What You Need to Know
Three broad categories of NIR electromagnetic spectrum are:
- Optical radiation (100 nm-1 mm) - ultraviolet (UV), visible and infrared
- Microwave radiation (300 GHz to 300 MHz)
- Radiofrequency and lower frequency radiation (300 MHz to Static Fields)
There are many sources of non-ionizing radiation within the University such as nuclear magnetic resonance, magnetic resonance imaging, nuclear fusion research, furnaces, microwaves ovens, UV lamps, fluorescent objects, induction heaters, transmission generators, Wi-Fi, mobile phones, cell antennas and more. Very few of these will actually pose a significant risk during use.
Sources of non-ionizing radiation that pose a risk are generally associated with a specific research project or only pose a risk during maintenance activities when existing controls are removed or modified.
For more information, please see the NIR Safety Manual for guidance in maintaining a safe work environment when using NIR.
Laboratories using ultraviolet (UV) equipment (e.g., transilluminator, gel documentation equipment, biosafety cabinet, crosslinker or curing light) should be provided with the following personal protective equipment (PPE):
- Appropriately rated safety glasses, goggles, or face shields
- Long-sleeved clothing to protect arms, hands and neck
For more information, please see the UV Safety Focus Sheet and the Guide Protecting Workers from UV Radiation.
EH&S does not survey household-type microwave ovens for leakage as most microwaves have intact doors and door seals that do not produce excessive microwave leakage.
The following control measures or care must be taken while using microwaves:
- Do not use a metal stirrer or plastic-coated magnetic stirrer bars, aluminum foil wires, cables in a microwave oven.
- Do not attempt to heat flammable liquids or solids, hazardous substances or radioactive material in a microwave oven.
- Do not heat sealed containers; pressure can build up can cause an explosion either in the oven or shortly after removal.
- Do not use plastic containers in a microwave oven.
- Do not overheat liquids in a microwave oven. It is possible to raise water to a temperature greater than the normal boiling point; when this occurs, any disturbance to the liquid can trigger violent boiling that could result in severe burns.
- No unauthorized repairs on a microwave oven. If a unit is suspected to be malfunctioning, disconnect it from the power supply, remove it from service and label it with an appropriate tag while awaiting repair or disposal. Any irreparable microwave oven should be rendered inoperable by removal of the plug and cord before disposal.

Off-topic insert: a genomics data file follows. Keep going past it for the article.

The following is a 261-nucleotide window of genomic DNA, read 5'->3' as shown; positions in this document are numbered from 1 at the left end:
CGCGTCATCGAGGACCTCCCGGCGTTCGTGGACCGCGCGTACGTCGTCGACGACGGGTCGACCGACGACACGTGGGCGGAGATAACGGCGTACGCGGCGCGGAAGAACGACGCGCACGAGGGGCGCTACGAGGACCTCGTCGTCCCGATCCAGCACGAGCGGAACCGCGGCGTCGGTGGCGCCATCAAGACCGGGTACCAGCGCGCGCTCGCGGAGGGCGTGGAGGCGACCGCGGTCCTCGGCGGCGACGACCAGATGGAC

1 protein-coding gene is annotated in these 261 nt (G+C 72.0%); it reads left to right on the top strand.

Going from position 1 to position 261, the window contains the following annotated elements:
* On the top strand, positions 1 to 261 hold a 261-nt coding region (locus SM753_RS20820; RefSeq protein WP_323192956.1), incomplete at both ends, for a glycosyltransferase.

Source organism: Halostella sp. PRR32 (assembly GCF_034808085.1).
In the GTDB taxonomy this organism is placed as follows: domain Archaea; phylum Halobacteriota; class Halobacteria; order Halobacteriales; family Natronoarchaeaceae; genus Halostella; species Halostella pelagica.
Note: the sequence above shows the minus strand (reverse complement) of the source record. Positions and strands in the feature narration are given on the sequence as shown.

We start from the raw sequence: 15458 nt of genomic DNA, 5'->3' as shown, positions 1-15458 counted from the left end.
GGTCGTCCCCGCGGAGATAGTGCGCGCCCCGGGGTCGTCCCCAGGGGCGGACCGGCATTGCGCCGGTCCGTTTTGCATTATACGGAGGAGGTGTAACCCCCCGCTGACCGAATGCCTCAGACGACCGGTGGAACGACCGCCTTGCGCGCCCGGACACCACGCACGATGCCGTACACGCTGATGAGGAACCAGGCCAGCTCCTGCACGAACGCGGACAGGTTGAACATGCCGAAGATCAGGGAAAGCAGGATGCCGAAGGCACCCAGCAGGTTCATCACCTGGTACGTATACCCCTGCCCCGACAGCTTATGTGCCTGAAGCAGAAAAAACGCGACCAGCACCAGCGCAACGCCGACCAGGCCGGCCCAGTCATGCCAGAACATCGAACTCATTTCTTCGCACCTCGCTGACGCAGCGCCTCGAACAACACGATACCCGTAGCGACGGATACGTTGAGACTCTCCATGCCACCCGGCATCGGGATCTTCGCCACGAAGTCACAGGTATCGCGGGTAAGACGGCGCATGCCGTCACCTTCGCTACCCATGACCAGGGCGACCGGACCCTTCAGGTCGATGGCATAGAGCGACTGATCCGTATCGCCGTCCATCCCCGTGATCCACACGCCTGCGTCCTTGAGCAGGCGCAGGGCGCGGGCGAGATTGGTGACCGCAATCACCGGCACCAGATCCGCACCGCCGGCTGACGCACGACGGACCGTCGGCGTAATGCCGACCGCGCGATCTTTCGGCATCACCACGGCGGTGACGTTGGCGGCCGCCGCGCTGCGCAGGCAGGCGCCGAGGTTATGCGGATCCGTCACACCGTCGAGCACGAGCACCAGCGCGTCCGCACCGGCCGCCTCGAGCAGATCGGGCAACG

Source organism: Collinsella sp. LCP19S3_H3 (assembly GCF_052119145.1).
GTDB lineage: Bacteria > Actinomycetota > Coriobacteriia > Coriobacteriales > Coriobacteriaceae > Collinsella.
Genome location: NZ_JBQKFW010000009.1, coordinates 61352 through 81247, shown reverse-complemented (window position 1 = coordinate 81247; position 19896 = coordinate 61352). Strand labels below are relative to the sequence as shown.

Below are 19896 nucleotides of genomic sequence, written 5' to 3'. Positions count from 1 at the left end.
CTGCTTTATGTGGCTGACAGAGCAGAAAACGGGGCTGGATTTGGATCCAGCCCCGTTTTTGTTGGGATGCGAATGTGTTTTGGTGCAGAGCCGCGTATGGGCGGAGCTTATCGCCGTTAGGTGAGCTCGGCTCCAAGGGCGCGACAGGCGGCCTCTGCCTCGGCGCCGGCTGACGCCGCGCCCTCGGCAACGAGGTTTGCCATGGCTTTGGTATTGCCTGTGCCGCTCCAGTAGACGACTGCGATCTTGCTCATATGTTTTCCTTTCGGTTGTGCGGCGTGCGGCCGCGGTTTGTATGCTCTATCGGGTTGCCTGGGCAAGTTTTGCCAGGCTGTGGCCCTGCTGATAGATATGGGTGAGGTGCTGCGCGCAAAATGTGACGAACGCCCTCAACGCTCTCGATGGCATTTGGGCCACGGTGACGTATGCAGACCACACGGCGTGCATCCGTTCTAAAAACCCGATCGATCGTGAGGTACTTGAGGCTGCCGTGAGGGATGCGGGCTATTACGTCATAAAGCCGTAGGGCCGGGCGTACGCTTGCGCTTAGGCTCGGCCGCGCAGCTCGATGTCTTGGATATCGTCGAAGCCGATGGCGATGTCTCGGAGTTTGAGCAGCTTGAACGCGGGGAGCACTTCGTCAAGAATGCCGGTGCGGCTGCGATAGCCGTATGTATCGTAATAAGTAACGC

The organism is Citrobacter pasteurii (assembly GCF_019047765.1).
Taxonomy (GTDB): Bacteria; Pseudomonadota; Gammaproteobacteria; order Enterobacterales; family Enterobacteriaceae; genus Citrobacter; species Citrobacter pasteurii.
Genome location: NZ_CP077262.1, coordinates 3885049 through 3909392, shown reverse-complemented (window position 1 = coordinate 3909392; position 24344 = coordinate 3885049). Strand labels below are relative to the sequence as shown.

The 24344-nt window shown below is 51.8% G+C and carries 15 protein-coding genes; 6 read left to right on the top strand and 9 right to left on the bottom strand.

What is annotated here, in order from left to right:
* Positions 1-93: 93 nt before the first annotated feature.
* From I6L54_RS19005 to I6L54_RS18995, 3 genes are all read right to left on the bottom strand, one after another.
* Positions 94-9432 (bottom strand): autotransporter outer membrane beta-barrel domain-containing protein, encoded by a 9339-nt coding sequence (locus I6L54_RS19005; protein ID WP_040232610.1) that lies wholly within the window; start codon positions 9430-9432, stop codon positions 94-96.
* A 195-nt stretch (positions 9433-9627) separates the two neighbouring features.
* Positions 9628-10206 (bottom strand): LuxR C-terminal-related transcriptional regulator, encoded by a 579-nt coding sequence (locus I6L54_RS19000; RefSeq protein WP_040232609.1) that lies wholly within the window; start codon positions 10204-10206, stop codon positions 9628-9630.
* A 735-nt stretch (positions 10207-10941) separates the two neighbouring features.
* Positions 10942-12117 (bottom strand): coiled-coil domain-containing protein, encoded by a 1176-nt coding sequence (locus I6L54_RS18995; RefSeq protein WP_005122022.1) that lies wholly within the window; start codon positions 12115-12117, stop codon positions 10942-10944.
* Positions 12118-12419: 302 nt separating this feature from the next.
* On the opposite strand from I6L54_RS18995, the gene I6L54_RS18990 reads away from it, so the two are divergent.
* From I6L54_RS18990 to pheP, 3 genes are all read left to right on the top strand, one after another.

- If the door hinges, latch or seals are damaged, it is safer and cheaper to replace the entire unit.
Radio frequency (RF) generating devices at the UW are most commonly used for telecommunication purposes (e.g., mobile phones, base stations, Wi-Fi, radio transmitters or wireless antennas).
Wireless antennas, when active, produce radio frequency (RF) radiation which is regulated by the Federal Communications Commission. Wireless antennas (or RF emitters) have been recently installed across campus rooftops. These antennas have posted warning signs with restricted access and may require RF Safety Awareness Training and authorization from EH&S Radiation Safety prior entering.
For more information, please see the RF Safety Exposure Categorization sheet for control measures and required signage for each exposure category.
Static magnetic fields are created from a fixed magnet or magnetic flux resulting from the flow of electric current. The greater the current, the stronger the magnetic field. Instruments that generate large static magnetic fields such as nuclear magnetic resonance (NMR) spectrometers and magnetic resonance imaging (MRI) scanners are commonly present in research laboratories.
Objects made of ferrous materials such as steel can become a projectile when it is pulled rapidly toward the strong magnet and result in a hazardous situation or injury. Therefore, objects such as keys, scissors, knives, wrenches, oxygen cylinders and other ferromagnetic objects must be prohibited from the immediate vicinity of the magnet. In addition, anyone wearing cardiac pacemakers, metallic implants, and other electronic or electromagnetic prosthetic devices should be kept away from strong electromagnetic sources.
Superconducting magnets use liquid nitrogen and liquid helium coolants, to maintain the magnet coils in their superconductive state. Hence, precautions associated with the use of such cryogenic liquids must be observed as well.
For more information, please see the Safe Handling of Cryogenic Substances Focus Sheet and Superconducting Magnets: Basic Safety Focus Sheet.